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Fluticasone propionate
Systematic (IUPAC) name
S-(fluoromethyl)-6α,9-difluoro-11β, 17-dihydroxy-16α-methyl-3-oxoandrosta-1, 4-diene-17β-carbothioate, 17-propionate
CAS number 80474-14-2
ATC code D07AC17 & D07AC04 (topical)
PubChem 5311101
DrugBank APRD00065
Chemical data
Formula C 25H31F3O5S 
Mol. mass 500.57 g/mol
SMILES eMolecules & PubChem
Pharmacokinetic data
Bioavailability 0.51% (Intranasal)
Protein binding 91%
Metabolism Intranasal
Hepatic (CYP3A4-mediated)
Half life 10 hours
Excretion Renal
Therapeutic considerations
Pregnancy cat. C for Intranasal and Inhaled
Legal status POM (UK) Rx Only (US)
Routes Intranasal, Inhaled, Topical Cream or Ointment
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Fluticasone propionate is a synthetic corticosteroid derived from fluticasone used to treat asthma and allergic rhinitis.

GlaxoSmithKline currently markets fluticasone propionate as Flovent (USA and Canada) and Flixotide (EU) for asthma, and as Flonase (USA and Canada) Flixonase (EU and Brazil) for allergic rhinitis, as well as a combination of fluticasone and salmeterol as Advair (USA and Canada) or Seretide (EU).

It is also available as a cream (marketed as Cutivate or Flutivate) for the treatment of eczema and psoriasis.


Flonase patent issues

GlaxoSmithKline's patent on Flonase expired in May 2004. The Food and Drug Administration (FDA) approved the sale of a generic version of Flonase on February 22, 2006. On February 23, 2006, GlaxoSmithKline (GSK) was able to obtain a temporary 10-day restraining order from a federal judge in Baltimore blocking the shipment and sales of the approved generic versions of Flonase. The restraining order lasted until March 6, 2006. The basis of the complaint by GSK was that the FDA failed to follow its own regulations in approving the generics and failed to apply the same quality standards for the generic version as it did for Flonase. GSK made these arguments in petitions filed with the FDA, but the FDA rejected those petitions. The Maryland District Court denied the request by GSK to extend the ban on Flonase generics beyond March 6, 2006, and GSK released a statement that they would not appeal the ruling.[1] The ruling meant that sales of generic versions of Flonase could proceed.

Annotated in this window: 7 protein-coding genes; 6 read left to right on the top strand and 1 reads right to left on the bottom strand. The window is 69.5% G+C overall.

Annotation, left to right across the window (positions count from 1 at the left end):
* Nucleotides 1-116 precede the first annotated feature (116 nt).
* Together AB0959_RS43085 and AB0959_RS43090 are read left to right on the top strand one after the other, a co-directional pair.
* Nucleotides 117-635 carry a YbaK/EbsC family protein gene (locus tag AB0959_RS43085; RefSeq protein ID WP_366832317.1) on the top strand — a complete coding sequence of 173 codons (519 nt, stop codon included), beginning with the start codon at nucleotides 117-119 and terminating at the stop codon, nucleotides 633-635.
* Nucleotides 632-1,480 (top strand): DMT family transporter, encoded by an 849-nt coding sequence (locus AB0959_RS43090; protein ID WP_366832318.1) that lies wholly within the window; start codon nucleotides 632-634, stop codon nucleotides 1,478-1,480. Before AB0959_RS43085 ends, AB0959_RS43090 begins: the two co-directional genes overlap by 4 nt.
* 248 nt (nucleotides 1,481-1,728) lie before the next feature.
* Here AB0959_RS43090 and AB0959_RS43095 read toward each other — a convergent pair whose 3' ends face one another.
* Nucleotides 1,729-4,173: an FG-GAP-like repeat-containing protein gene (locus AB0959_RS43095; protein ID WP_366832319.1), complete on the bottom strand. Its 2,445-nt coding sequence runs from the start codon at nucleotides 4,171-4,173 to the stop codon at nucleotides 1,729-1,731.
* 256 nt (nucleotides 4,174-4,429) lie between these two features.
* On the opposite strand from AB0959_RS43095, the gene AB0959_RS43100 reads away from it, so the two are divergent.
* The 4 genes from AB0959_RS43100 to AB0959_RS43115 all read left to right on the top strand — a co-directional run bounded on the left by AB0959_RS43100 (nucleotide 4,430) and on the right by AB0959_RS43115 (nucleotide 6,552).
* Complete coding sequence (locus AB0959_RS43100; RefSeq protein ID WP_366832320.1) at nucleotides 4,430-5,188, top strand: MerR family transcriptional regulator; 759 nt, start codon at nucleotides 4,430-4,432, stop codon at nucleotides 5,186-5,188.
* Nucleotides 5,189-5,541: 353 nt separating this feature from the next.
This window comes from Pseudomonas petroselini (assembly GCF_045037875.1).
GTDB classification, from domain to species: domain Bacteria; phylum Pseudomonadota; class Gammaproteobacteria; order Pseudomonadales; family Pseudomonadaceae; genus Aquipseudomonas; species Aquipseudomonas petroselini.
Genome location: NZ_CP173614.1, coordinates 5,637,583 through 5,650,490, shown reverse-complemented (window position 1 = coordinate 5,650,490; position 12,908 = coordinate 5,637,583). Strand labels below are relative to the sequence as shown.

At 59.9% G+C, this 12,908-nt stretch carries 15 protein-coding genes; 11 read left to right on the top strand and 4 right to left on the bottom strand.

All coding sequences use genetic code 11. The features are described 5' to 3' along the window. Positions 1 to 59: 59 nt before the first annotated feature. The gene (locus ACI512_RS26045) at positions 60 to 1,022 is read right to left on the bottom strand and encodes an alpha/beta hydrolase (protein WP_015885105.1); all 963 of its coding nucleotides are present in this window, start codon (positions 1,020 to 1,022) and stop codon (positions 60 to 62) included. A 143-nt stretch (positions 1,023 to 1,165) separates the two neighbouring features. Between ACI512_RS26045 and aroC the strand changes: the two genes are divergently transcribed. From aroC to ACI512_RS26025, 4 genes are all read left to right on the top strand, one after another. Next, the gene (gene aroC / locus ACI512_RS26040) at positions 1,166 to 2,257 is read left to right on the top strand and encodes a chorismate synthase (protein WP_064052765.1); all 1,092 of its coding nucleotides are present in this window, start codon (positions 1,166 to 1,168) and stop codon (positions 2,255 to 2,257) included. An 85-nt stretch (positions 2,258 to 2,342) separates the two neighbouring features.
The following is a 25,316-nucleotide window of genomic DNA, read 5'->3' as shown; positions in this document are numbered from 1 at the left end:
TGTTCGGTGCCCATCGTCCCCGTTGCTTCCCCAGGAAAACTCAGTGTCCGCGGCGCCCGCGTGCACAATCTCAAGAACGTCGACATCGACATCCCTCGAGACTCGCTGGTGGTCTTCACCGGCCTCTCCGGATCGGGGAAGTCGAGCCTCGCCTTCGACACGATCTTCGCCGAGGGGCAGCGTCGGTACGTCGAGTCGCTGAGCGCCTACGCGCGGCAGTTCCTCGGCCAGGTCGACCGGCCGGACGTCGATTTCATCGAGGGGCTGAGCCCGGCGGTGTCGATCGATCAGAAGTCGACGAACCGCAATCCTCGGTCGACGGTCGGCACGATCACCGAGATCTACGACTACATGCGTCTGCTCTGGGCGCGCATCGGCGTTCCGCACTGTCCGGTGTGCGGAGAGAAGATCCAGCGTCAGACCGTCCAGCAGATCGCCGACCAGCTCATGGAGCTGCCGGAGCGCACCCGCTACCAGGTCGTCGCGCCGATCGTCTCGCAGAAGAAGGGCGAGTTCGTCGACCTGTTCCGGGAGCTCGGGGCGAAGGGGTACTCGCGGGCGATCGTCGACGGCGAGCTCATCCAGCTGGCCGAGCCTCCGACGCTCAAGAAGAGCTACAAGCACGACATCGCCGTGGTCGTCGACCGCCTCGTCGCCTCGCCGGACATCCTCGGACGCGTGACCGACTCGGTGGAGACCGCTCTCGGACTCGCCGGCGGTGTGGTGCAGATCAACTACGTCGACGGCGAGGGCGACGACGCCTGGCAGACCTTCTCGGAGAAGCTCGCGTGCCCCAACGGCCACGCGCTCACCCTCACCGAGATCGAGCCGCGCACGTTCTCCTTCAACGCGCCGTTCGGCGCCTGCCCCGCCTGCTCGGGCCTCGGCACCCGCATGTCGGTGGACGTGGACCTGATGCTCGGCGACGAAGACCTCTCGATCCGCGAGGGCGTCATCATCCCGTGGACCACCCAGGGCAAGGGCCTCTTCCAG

Side Effects

In studies the topical drug has been shown to cause burning, stinging, skin irritation, blisters, dryness, skin infection, infected eczema, viral warts, impetigo, atopic dermatitis, pruritus, exacerbation of pruritus, exacerbation of eczema, erythema, and folliculitis. [2]

Side effects of the nostril spray version include headache, throat infection, nasal irritation, sneezing, cough, nausea, vomiting, nosebleeds, skin rash, itching, facial swelling, and anaphylaxis. It can also cause growth suppression in children.[3]

See also




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